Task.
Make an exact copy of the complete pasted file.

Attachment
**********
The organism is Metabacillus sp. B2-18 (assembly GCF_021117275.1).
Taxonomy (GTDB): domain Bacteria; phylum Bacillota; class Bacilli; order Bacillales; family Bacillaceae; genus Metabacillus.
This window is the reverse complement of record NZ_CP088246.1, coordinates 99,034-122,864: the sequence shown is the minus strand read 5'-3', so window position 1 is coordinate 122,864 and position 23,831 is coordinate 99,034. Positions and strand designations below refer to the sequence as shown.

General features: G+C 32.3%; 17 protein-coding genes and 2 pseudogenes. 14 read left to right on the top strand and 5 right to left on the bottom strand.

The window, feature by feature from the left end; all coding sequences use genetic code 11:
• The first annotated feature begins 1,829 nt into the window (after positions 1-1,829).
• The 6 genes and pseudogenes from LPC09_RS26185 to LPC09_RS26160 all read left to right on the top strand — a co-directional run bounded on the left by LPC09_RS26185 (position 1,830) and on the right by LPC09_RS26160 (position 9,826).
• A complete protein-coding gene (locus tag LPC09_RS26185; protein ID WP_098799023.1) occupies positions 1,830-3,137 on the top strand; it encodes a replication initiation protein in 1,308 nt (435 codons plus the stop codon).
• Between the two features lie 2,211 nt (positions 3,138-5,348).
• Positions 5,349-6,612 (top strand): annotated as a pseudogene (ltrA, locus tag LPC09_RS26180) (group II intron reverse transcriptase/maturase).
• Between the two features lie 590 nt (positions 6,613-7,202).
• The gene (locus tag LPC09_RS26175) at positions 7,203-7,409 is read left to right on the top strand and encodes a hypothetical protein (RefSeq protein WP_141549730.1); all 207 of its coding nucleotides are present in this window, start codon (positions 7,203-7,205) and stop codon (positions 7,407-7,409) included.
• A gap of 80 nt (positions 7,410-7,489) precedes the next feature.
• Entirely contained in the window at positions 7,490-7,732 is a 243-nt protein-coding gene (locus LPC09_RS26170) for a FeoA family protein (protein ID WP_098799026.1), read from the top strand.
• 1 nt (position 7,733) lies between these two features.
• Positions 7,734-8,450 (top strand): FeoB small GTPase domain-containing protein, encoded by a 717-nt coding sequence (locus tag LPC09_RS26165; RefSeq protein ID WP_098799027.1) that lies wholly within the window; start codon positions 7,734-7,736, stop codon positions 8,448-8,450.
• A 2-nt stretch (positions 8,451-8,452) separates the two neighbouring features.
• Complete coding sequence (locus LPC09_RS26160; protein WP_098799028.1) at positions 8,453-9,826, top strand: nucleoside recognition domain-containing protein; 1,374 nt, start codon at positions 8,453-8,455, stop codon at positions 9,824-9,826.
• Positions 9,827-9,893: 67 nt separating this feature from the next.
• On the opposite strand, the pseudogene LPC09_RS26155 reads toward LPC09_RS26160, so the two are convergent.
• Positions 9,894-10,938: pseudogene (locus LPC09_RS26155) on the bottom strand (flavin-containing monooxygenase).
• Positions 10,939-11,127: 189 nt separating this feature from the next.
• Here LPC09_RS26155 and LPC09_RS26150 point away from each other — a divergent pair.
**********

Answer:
The organism is Metabacillus sp. B2-18 (assembly GCF_021117275.1).
Taxonomy (GTDB): domain Bacteria; phylum Bacillota; class Bacilli; order Bacillales; family Bacillaceae; genus Metabacillus.
This window is the reverse complement of record NZ_CP088246.1, coordinates 99,034-122,864: the sequence shown is the minus strand read 5'-3', so window position 1 is coordinate 122,864 and position 23,831 is coordinate 99,034. Positions and strand designations below refer to the sequence as shown.

General features: G+C 32.3%; 17 protein-coding genes and 2 pseudogenes. 14 read left to right on the top strand and 5 right to left on the bottom strand.

The window, feature by feature from the left end; all coding sequences use genetic code 11:
• The first annotated feature begins 1,829 nt into the window (after positions 1-1,829).
• The 6 genes and pseudogenes from LPC09_RS26185 to LPC09_RS26160 all read left to right on the top strand — a co-directional run bounded on the left by LPC09_RS26185 (position 1,830) and on the right by LPC09_RS26160 (position 9,826).
• A complete protein-coding gene (locus tag LPC09_RS26185; protein ID WP_098799023.1) occupies positions 1,830-3,137 on the top strand; it encodes a replication initiation protein in 1,308 nt (435 codons plus the stop codon).
• Between the two features lie 2,211 nt (positions 3,138-5,348).
• Positions 5,349-6,612 (top strand): annotated as a pseudogene (ltrA, locus tag LPC09_RS26180) (group II intron reverse transcriptase/maturase).
• Between the two features lie 590 nt (positions 6,613-7,202).
• The gene (locus tag LPC09_RS26175) at positions 7,203-7,409 is read left to right on the top strand and encodes a hypothetical protein (RefSeq protein WP_141549730.1); all 207 of its coding nucleotides are present in this window, start codon (positions 7,203-7,205) and stop codon (positions 7,407-7,409) included.
• A gap of 80 nt (positions 7,410-7,489) precedes the next feature.
• Entirely contained in the window at positions 7,490-7,732 is a 243-nt protein-coding gene (locus LPC09_RS26170) for a FeoA family protein (protein ID WP_098799026.1), read from the top strand.
• 1 nt (position 7,733) lies between these two features.
• Positions 7,734-8,450 (top strand): FeoB small GTPase domain-containing protein, encoded by a 717-nt coding sequence (locus tag LPC09_RS26165; RefSeq protein ID WP_098799027.1) that lies wholly within the window; start codon positions 7,734-7,736, stop codon positions 8,448-8,450.
• A 2-nt stretch (positions 8,451-8,452) separates the two neighbouring features.
• Complete coding sequence (locus LPC09_RS26160; protein WP_098799028.1) at positions 8,453-9,826, top strand: nucleoside recognition domain-containing protein; 1,374 nt, start codon at positions 8,453-8,455, stop codon at positions 9,824-9,826.
• Positions 9,827-9,893: 67 nt separating this feature from the next.
• On the opposite strand, the pseudogene LPC09_RS26155 reads toward LPC09_RS26160, so the two are convergent.
• Positions 9,894-10,938: pseudogene (locus LPC09_RS26155) on the bottom strand (flavin-containing monooxygenase).
• Positions 10,939-11,127: 189 nt separating this feature from the next.
• Here LPC09_RS26155 and LPC09_RS26150 point away from each other — a divergent pair.